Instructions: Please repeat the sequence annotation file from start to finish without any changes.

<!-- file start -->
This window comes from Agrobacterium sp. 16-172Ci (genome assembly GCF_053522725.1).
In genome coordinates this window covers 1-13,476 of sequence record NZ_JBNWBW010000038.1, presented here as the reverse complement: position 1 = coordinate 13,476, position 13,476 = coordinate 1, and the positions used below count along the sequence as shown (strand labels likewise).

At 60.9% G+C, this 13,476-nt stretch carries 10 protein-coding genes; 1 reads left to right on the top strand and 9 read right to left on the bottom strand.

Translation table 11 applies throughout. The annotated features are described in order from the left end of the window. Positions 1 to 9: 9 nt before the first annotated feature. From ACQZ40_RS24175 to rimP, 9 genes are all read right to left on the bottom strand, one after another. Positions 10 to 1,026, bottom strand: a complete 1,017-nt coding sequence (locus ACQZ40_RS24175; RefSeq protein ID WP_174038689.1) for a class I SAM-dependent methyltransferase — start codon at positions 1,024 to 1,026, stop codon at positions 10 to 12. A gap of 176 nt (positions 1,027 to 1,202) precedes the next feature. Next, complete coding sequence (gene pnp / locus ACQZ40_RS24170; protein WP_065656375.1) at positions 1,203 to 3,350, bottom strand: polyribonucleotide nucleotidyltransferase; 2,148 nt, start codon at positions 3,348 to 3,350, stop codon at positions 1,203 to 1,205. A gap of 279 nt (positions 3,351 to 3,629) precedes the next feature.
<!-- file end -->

This window comes from Agrobacterium sp. 16-172Ci (genome assembly GCF_053522725.1).
In genome coordinates this window covers 1-13,476 of sequence record NZ_JBNWBW010000038.1, presented here as the reverse complement: position 1 = coordinate 13,476, position 13,476 = coordinate 1, and the positions used below count along the sequence as shown (strand labels likewise).

At 60.9% G+C, this 13,476-nt stretch carries 10 protein-coding genes; 1 reads left to right on the top strand and 9 read right to left on the bottom strand.

Translation table 11 applies throughout. The annotated features are described in order from the left end of the window. Positions 1 to 9: 9 nt before the first annotated feature. From ACQZ40_RS24175 to rimP, 9 genes are all read right to left on the bottom strand, one after another. Positions 10 to 1,026, bottom strand: a complete 1,017-nt coding sequence (locus ACQZ40_RS24175; RefSeq protein ID WP_174038689.1) for a class I SAM-dependent methyltransferase — start codon at positions 1,024 to 1,026, stop codon at positions 10 to 12. A gap of 176 nt (positions 1,027 to 1,202) precedes the next feature. Next, complete coding sequence (gene pnp / locus ACQZ40_RS24170; protein WP_065656375.1) at positions 1,203 to 3,350, bottom strand: polyribonucleotide nucleotidyltransferase; 2,148 nt, start codon at positions 3,348 to 3,350, stop codon at positions 1,203 to 1,205. A gap of 279 nt (positions 3,351 to 3,629) precedes the next feature.